Urban environmentalist Al Bartell sees a capacity building challenge with regards to data, referred to as the digital divide. The context of environmental data is an all-consuming reference point for defining life as we know it in the 21st century, Al asserts.
Given that imperative, Al poses the question: how do we communicate, collect and distribute environmental data?
More specifically, how do we have neighborhood, community, faith and small business, corporate and government leaders communicate, collect and distribute environmental data?
Al Bartell is known for developing public advocacy and community engagement initiatives in the area of environmental data. He has empowered government agencies to resolve conflict management issues with information, data, structures and stakeholders of local to global environmental public policy.
He has managed capacity-building scopes of work to plan, develop, evaluate and analyze environmental public policy strategies. He has sought out and actively supported community-based organizations that planned public engagement roundtable discussions, development sessions, summits and conferences, including those through public private partnerships to impact environmental outcomes.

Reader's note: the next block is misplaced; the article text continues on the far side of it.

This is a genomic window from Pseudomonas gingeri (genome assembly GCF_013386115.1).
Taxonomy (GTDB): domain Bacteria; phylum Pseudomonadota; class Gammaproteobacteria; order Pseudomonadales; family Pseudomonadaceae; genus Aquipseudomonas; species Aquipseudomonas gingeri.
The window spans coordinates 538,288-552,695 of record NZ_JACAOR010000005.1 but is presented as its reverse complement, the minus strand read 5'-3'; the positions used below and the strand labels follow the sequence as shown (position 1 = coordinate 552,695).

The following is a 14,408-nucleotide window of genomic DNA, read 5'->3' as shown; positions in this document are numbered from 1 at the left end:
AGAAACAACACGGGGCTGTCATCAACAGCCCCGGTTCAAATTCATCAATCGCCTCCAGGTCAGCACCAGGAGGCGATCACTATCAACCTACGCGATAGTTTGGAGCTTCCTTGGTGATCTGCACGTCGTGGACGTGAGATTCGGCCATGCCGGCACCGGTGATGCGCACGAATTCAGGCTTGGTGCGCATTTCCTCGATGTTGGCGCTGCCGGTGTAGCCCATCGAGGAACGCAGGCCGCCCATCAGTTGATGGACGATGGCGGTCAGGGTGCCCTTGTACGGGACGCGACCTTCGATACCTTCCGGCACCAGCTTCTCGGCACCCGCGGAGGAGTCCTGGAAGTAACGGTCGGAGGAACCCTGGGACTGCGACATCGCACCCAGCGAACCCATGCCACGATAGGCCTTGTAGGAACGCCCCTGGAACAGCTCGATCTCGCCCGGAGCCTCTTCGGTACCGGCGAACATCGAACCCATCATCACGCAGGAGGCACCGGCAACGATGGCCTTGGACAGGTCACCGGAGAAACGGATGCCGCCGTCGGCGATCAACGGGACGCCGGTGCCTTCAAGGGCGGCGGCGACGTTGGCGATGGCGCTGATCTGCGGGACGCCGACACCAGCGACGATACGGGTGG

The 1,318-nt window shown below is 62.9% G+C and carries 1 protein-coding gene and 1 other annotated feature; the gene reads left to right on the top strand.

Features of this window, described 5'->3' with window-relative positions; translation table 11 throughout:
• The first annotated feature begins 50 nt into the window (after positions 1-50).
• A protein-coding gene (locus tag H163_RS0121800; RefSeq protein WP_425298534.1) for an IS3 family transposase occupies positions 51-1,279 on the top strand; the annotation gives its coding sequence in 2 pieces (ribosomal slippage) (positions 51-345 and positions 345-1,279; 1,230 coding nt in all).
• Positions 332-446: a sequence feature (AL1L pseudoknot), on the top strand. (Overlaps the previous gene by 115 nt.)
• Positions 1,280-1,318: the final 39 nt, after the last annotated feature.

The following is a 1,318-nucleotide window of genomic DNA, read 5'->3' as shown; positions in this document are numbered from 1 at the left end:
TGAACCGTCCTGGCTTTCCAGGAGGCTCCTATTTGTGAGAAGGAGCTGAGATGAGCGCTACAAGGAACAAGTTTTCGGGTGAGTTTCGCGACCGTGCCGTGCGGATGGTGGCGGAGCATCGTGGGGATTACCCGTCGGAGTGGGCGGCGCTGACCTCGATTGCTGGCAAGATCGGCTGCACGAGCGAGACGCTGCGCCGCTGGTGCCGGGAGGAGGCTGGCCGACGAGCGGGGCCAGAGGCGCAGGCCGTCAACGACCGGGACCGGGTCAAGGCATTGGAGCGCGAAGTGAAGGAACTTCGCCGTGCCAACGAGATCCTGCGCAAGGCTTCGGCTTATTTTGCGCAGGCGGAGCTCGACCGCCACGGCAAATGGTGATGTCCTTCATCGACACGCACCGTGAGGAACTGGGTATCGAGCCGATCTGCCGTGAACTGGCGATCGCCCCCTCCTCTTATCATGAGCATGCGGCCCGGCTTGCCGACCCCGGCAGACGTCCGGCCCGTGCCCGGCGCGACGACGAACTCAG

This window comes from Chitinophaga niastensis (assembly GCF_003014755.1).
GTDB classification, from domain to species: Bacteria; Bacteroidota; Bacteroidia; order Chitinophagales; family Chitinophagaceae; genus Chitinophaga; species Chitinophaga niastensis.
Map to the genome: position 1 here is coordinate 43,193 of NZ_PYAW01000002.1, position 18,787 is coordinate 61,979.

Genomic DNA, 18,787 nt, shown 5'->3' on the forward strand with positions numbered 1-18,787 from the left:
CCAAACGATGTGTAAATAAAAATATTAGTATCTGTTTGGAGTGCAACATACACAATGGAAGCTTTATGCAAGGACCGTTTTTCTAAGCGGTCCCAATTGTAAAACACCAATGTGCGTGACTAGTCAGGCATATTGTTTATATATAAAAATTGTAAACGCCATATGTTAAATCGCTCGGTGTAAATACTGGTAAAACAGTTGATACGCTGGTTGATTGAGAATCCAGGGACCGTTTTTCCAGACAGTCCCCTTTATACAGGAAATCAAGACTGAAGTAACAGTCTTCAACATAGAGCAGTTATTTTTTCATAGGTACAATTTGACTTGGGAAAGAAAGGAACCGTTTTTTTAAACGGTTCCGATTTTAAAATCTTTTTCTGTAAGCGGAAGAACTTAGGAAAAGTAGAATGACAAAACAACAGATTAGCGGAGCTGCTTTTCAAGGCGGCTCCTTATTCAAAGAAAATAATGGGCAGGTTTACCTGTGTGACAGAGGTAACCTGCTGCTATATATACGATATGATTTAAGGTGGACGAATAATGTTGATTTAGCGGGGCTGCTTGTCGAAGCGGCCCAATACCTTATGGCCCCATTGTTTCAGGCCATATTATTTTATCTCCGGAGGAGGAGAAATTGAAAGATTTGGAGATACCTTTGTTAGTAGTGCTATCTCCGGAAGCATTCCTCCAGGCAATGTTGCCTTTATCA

As an urban environmentalist, Al Bartell has been involved in communicating urgent opportunities to address stormwater issues, especially in the Southeastern part of the United States. His leadership has been instrumental in a stormwater environmental landscape scope of work in the Proctor Creek watershed basin of Atlanta, Georgia.
Engaging with environmental stakeholders in an emerging initiative called CREEKSIDE, Al Bartell is developing networks to communicate, collect, and distribute environmental data in the world of the 21st century.
Continuing to highlight the need for urban leaders to become involved in the Environmental Movement, he is committed to the United Nations world environment strategy, developing leadership for local to global networks